Ecosystems are superb examples of highly complex and diverse systems that operate at near maximum efficiency. Many of their component parts function cooperatively or symbiotically and throughputs and energy use are optimized and waste production is minimized. They are also resilient and adaptable to change. After probing some of the key properties of ecosystems the course will transition to interpreting workplace and industrial settings in an ecological sense. Through lectures, case studies and group work, various operations will be examined with a view to suggesting how efficiency, safety, and the economic bottom line can all be improved, and how environmental impacts can be reduced by the application of the principles of ecology.
- Trimester 1 - 2018 (Singapore)
On successful completion of the course students will be able to:
1. Describe an ecosystem and analyse it in terms of its components and explain the connections between them.
2. Explain the energy flows and waste streams in a complex ecosystem.
3. Describe a workplace or an industrial setting from an ecological perspective.
4. Apply an industrial ecological approach to critically evaluate a workplace or an industrial process for ways to improve energy use and decrease the waste stream.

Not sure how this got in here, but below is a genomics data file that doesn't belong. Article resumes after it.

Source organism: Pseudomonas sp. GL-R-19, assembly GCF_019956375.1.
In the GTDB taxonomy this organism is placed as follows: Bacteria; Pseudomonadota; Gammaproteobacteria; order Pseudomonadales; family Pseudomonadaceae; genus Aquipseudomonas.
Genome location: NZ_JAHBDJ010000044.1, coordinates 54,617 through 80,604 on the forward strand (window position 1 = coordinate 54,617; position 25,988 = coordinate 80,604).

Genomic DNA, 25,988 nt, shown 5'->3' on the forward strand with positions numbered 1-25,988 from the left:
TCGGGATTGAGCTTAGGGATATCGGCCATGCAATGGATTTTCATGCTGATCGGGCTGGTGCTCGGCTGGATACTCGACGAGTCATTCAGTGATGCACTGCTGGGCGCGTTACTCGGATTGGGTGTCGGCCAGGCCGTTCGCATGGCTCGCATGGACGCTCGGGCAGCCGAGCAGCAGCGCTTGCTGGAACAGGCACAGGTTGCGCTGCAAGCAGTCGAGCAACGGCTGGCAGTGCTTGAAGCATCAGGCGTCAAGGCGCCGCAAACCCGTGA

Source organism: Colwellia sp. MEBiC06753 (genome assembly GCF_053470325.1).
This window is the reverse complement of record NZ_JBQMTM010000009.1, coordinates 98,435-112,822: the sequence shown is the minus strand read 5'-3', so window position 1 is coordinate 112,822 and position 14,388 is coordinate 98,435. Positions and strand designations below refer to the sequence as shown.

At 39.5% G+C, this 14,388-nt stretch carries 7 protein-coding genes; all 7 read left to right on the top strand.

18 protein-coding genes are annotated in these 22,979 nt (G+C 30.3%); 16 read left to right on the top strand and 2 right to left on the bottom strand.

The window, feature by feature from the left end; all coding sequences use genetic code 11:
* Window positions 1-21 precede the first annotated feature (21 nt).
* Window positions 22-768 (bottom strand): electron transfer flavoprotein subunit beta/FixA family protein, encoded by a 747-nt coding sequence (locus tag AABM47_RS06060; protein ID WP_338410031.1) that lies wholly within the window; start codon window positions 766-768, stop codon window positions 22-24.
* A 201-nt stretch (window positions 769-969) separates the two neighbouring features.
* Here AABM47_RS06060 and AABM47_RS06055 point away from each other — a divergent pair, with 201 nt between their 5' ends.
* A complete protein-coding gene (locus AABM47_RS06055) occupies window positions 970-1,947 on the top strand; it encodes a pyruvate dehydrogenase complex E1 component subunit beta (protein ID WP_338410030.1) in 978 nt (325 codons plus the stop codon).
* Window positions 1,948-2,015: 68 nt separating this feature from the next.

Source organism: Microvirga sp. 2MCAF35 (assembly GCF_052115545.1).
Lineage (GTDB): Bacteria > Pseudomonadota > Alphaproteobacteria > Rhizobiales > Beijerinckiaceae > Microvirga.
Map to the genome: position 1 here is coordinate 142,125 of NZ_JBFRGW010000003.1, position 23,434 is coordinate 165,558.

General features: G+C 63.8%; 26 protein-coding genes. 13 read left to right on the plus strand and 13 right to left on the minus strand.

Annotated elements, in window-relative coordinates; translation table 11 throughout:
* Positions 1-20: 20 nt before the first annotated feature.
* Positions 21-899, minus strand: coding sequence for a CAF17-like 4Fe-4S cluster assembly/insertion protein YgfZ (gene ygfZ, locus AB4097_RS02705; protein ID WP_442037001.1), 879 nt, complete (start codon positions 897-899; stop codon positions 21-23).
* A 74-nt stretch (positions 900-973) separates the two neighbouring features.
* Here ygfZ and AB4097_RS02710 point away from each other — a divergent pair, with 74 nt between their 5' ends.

5. Demonstrate an understanding of the connection between the broader environment and relevant components of work place health and safety relative to the concept of ecosystem health.
6. Be able to undertake a case study in evaluating a process or industry from an industrial ecological perspective with a view to proposing recommendations for lower environmental impacts.
The course covers some of the fundamentals of ecology and of industrial ecology. It integrates the two areas and examines how practices in the work place can be carried out more effectively and efficiently in terms of promoting ecosystem health. Major topics are:
- Ecosystem health: perspectives, problems and possibilities
- Matter and energy
- Ecosystems, food webs, and water and nutrient cycling
- Biodiversity and rates of change - Evolution, adaptation, niches and biomes
- Human activity, stressors, resilience, and ecosystem health
- Non-renewable versus renewable - Energy and other resources
- Industrial ecology and its connection to environmental science
- Life cycles and budgets: Introduction to life cycle assessment
- Designing for efficiency
- Opportunities for industrial ecology
This course is only available to students enrolled in the Bachelor of Environmental & Occupational Health & Safety program.
It is assumed students will have a general knowledge of science as implicit from the entry requirements to the program.
In Term Test: Class Test
Written Assignment: Written Assignment (Group)
Formal Examination: Examination: Formal
Face to Face On Campus 40 hour(s) per Term Full Term